Punching an emergency Malahat detour route through Capital Regional District water-supply lands or park wilderness reserve is a non-starter, say some CRD directors.
Regional water-supply commissioners will debate a motion today introduced by Victoria Coun. Jeremy Loveday and Saanich Coun. Nathalie Chambers opposing any highway construction on water-supply-area lands.
It calls on water commission chair Rebecca Mersereau to write to the province advising that the commission has no interest in such development on water commission lands or in the drinking-water protection zone.
A similar motion from CRD environment and parks committee chair Ben Isitt opposing any highway construction in the CRD’s Sooke Hills Wilderness Park lands is expected to go to that committee next week. If successful, the motions essentially do an end-run around an in-camera decision made by the CRD board last week directing staff “to form a working group with Ministry of Transportation and Infrastructure staff to evaluate and report back on options for an emergency bypass route for the Malahat section of the Trans-Canada Highway.”
Loveday said his motion, which is submitted with the concurrence of eight other commissioners, is designed to protect Greater Victoria’s drinking water.
“It’s not directly counter to the CRD’s commitment to being part of a working group, as the CRD hasn’t taken a position to this point on any alternate route that could be through the CRD’s jurisdiction,” he said. “This would potentially shift the position of the CRD, as they will see that the water supply commission, which is tasked with keeping our water supply safe, would then be opposed to any construction of a highway or roadway through the water-supply area.”
Isitt was unavailable for comment, but parks and environment committee vice-chair and View Royal Mayor David Screech confirmed a similar motion regarding the Sooke Hills Wilderness Reserve is in circulation. Screech agreed the two motions appear to be contrary to the board’s motion to work with the province on an alternative route. “My personal preference is to let it play through and see what the working group comes up with in terms of recommendations and then make final decisions,” Screech said.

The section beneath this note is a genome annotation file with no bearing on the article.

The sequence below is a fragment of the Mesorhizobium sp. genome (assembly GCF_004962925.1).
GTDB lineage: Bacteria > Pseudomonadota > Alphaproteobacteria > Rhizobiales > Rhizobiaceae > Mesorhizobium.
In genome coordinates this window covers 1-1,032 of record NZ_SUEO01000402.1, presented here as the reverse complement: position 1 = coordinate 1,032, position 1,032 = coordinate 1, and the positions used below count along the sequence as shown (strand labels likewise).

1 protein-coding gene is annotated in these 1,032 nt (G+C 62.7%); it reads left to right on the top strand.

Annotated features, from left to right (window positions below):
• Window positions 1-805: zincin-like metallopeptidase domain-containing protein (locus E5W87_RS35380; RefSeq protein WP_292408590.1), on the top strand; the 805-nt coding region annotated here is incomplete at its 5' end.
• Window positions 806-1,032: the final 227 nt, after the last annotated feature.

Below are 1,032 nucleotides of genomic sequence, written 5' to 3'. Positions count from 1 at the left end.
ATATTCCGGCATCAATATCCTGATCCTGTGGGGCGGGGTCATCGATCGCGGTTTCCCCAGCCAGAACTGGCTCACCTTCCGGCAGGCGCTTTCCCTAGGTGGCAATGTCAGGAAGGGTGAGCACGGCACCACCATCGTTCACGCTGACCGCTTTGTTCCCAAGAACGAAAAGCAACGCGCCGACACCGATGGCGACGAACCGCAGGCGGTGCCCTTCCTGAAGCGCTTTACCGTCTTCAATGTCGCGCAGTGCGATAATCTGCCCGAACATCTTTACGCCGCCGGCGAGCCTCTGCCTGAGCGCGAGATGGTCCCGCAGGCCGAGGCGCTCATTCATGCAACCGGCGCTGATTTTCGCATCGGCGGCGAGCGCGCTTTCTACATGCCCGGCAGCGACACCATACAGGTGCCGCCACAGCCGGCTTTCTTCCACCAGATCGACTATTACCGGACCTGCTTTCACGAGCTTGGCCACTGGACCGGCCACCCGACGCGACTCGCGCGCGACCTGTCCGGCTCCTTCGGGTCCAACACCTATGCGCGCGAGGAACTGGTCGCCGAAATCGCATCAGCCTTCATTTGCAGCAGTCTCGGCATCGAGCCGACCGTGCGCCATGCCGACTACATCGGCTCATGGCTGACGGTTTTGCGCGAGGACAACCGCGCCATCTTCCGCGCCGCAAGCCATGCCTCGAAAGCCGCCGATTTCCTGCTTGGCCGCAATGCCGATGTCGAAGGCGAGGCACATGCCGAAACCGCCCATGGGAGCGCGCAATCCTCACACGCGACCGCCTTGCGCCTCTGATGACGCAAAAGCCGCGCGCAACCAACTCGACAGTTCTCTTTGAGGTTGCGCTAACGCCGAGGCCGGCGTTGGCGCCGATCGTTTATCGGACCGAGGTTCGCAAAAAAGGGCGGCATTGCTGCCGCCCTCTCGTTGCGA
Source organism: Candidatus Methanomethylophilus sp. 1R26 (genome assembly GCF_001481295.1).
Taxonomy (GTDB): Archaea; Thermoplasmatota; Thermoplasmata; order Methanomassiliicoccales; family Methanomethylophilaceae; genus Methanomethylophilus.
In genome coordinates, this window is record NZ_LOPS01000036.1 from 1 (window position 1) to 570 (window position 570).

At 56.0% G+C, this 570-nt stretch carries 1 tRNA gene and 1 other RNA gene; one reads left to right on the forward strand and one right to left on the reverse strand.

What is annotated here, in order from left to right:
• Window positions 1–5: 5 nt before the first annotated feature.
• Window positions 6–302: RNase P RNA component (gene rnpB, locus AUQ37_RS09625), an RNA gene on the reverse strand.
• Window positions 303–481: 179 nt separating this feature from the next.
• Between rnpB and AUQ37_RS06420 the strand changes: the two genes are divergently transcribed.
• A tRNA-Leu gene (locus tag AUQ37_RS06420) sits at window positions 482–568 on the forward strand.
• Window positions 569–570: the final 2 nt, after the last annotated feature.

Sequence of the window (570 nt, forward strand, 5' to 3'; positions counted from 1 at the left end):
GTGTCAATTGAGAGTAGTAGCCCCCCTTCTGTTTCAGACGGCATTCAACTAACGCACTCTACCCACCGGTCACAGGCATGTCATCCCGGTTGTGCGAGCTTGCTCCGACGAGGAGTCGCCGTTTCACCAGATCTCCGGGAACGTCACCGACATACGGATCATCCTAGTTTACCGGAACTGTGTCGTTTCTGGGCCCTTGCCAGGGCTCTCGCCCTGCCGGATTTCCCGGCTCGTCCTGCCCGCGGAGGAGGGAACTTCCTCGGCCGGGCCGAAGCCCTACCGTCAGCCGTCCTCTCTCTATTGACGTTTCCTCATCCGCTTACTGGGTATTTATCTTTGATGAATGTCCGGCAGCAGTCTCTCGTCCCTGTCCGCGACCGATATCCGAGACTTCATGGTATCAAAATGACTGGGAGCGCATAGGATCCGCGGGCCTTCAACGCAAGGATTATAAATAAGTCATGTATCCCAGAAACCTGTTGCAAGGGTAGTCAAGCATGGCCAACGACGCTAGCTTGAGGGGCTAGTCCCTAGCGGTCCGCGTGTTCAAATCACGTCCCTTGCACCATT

The in-camera CRD decision didn’t specify the region would consider use of CRD lands, he said. “But it did direct staff to be part of a working group, so I think some directors are concerned that that is kind of saying we will consider these lands and they are trying to shut the door on it,” Screech said. “It’s not that I necessarily disagree with the sentiment, because at a gut level I do kind of agree that we don’t want to see roads built through our watershed and through our parkland, but I do think we have to go through the process and look at it.”
Meanwhile, CRD chair Colin Plant is not convinced the water commission has the authority to directly lobby the province on behalf of the CRD. “It’s my take on this motion that it’s not appropriate for the water commission to reach out to the government on this matter because that is the CRD’s in its highest form — the board [prerogative] — that would undertake that discussion.”
Plant said he would rather see what comes out of the working group before shutting the door on any recommendations. “I don’t wish to see us not even have the discussion because we already know the answer. I think that is not advisable. The board has said we will have that discussion with the province and we want to work with them,” Plant said. “I don’t want transportation to be done to us. I want transportation to be done with us.”
Meanwhile, lobbying to stop any new road construction is gearing up, with more than a dozen people signed up to address the water commission on the issue today.